In which I share a story about a buzzard (plus a recipe)

We often see buzzards riding thermals overhead when we're out riding,
(in this part of the world we call them "turkey vultures" -- it's the same bird)
and when we do, I tell this story.

The days are (slowly) getting brighter now!

M’su Carencro and Mangeur de Poulet (Cajun South, USA)

One day, M’su Carencro, the buzzard, was sitting on a fence post, waiting for something to drop dead so he could eat it for his supper, when up flapped ol’ Mangeur de Poulet, the chicken hawk.

“Hey, ça va, mon ami?” asked that ol’ chicken hawk.

“Ah, ça va mal! Not good at all,” answered the buzzard.  "I am so hungry. But nothing, nothing has died. And so there is no supper for me.”

“What are you talking about,” said that know-it-all Mangeur de Poulet.  “You’re a bird, aren’t you?  Got a beak, got you some wings, got big ol’ talons on your big ol’ feet?  You gotta get out and get you some supper, my friend.”

Non, non,” said Buzzard.  “I’m supposed to wait until something drops dead.  That’s the way le Bon Dieu, the Good God, made me.”

“Don’t tell me about the Good God,” said Chicken Hawk.  “I’m gonna show you how a real bird gets some supper.  You just wait there on that fence post, and watch how it’s done.”

That ol’ Chicken Hawk, he took off into the sky, did some fancy flying around, some loop-the-loops and figure eights up there in the clouds, and when he looked down, there was Buzzard, still sitting on his fence post, waiting for something to drop dead. 

Down at the bottom of Buzzard’s fence post, pecking away without a care in the world, was a big, fat, red chicken. 

“I’ll show that ol’ Buzzard,” said Chicken Hawk, and he took him into a deep fast dive towards the ground, right at that fat chicken.  

But that chicken, she was smart-smart.  Saw the shadow of Mangeur de Poulet comin’ down from the sky, and jumped quick under the fence.  Chicken Hawk, he was coming down so fast he couldn’t slow down, couldn’t stop, and he slammed—blam—into that fencepost, and dropped dead right there.

Buzzard, he looked down at that dead chicken hawk.  Then he raised up his eyes to Heaven and said, “Merci beaucoup, mon Grand Bon Dieu!  Thank you, Good God Almighty, thank you!  It’s suppertime!”

Monica’s Recipe for Rooster Soup
First, try catch the rooster. You will then eat those dubious leftovers at the bottom of the fridge or get a pizza because you are too tired to do anything else.

Monica’s “Bottom of the Fridge” Frittata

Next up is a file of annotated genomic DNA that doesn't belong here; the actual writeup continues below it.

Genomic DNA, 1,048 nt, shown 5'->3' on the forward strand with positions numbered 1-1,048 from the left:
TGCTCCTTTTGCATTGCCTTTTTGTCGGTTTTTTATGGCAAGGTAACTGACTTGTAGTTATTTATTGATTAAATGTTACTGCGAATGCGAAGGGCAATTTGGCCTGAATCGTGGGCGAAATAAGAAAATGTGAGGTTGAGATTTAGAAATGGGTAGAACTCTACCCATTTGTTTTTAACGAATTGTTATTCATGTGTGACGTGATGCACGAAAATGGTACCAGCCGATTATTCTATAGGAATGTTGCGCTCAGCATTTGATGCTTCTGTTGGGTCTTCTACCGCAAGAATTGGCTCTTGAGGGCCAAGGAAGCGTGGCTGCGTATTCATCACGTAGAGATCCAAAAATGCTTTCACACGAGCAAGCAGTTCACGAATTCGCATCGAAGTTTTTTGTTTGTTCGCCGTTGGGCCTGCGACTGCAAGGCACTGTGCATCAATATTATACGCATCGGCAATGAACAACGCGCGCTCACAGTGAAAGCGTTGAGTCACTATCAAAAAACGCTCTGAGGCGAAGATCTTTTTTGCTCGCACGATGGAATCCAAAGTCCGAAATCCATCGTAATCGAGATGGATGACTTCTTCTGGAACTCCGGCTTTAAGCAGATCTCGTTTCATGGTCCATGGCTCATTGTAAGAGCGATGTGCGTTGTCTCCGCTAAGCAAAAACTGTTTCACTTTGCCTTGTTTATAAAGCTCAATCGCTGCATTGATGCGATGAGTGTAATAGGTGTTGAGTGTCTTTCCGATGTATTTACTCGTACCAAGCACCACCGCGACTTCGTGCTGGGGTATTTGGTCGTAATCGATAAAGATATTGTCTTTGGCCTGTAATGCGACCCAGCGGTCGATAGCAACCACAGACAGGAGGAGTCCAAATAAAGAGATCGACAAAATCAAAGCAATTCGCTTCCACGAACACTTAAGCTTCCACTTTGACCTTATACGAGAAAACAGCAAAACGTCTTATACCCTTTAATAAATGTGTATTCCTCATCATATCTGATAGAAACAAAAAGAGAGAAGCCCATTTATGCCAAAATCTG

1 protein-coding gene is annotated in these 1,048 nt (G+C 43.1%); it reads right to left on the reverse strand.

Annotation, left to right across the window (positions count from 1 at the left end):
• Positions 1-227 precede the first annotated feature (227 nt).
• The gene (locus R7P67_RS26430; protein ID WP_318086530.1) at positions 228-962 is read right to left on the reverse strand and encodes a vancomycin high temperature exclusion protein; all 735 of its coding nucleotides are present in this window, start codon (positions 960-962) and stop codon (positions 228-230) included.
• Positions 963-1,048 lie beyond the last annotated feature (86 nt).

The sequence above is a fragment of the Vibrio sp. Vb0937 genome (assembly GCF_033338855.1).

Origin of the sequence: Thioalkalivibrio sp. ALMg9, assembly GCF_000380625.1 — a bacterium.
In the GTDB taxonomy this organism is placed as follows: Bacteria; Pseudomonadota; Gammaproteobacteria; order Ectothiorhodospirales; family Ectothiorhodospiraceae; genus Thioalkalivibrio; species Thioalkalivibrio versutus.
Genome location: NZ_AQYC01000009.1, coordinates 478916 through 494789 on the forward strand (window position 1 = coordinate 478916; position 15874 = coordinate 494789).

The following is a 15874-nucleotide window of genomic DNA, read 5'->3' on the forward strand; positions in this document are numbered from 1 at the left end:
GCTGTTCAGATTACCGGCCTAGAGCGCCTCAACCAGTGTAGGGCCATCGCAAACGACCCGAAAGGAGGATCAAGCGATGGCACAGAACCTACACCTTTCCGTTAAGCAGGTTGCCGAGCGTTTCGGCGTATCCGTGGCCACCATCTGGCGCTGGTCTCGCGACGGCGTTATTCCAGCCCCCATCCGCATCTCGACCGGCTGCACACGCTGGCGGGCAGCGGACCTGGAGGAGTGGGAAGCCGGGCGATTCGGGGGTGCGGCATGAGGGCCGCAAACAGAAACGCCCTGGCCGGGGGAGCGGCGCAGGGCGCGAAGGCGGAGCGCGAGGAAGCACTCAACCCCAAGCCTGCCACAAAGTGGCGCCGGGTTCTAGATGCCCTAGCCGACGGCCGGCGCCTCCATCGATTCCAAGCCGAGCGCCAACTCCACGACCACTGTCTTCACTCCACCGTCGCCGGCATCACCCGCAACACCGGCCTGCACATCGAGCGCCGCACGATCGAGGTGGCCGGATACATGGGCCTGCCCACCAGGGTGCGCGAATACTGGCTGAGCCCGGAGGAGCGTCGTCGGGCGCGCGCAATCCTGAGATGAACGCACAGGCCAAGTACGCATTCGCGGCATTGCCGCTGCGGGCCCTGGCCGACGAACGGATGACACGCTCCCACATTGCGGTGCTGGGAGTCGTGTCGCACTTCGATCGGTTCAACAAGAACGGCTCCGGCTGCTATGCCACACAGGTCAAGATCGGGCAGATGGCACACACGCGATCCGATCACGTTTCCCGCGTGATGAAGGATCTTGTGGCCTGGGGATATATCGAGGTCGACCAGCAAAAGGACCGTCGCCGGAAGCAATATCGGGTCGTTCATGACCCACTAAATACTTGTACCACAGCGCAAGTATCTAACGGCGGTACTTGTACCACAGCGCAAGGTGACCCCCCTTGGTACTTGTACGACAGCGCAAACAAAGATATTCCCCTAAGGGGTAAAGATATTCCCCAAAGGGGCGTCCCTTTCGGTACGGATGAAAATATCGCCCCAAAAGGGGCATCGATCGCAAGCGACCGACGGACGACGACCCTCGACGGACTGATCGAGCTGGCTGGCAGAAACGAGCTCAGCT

This is not really a recipe, it’s more of formula.  You will need at least 10-12 eggs and some cheese.  The rest is whatever you have on hand or in the garden.  Also needed: a skillet which can to go from stovetop to oven, so  cast iron is best, 10-12” in diameter.  

As for the cheese, most kinds will work -- probably not blue cheese, though an inventive chef might make that work.  It does not need to be expensive or refined - shredded cheddar or jack cheese is fine, about one cup, grated., ⅓ cup cheese will be added into the eggs, the rest on top.

As for the part that makes it a frittata, anything that works in an omelet will do:

Ground or sliced sausage, bacon or ham, smoked salmon
Onions, mushrooms, peppers, tomatoes
Kale or spinach or other cookable leafy greens
Substantive vegetables cut into small pieces, butternut squash, asparagus, broccoli, cauliflower.

My editor claims that shredded carrots work.  I tend to avoid a lot of root vegetables as they are a bit heavy, but then, I have used things like sliced cold lasagne.  Bottom of the fridge, remember?

I recommend some restraint - more than 3 or 4 ingredients will turn it into a sludge, If you end up with a huge of ingredients, add more eggs.

Step One: preheat oven and break your eggs into a bowl and fork-whisk them until loosely blended, grate your cheese and add one-third to eggs.

Step Two: Saute meat and vegetable ingredients on low/medium heat, using butter for preference, although you can use oil or bacon grease.  As for the amount of fat - enough to brown the meat, onions or peppers, plus a little bit more, as it will also have to reduce the stickage of the frittata.  If you are using a substantive vegetable like broccoli or butternut squash, you may want to steam or nuke it just a bit first, depending on the size of your chunks.  Add greens at the last minute so as not to overcook them.  Season the mix (salt and pepper, possibly garlic powder) to taste.

Step Three: Your oven is hot now because you pre-heated it to 300, right?  If not, you may want to wait until it does before proceeding.  Add egg+cheese mixture and cook for a couple of minutes until the egg shows slight signs of firming at the very edge. Remove from heat and sprinkle the rest of the cheese over the top.

Step Four:  Place your frittata pan oven and bake for 15-20 minutes (check at 15).  When the middle doesn’t jiggle, it’s nearly done.  If desired, brown the top by broiling on High with oven door ajar so you can supervise --  a minute or two should be enough-- do not walk away unless you want to better aquainted with your local firemen.

If you are a patient person, wait 5-10 minutes before cutting and serving on plates.  Otherwise, enjoy it right out of the pan (fork recommended).


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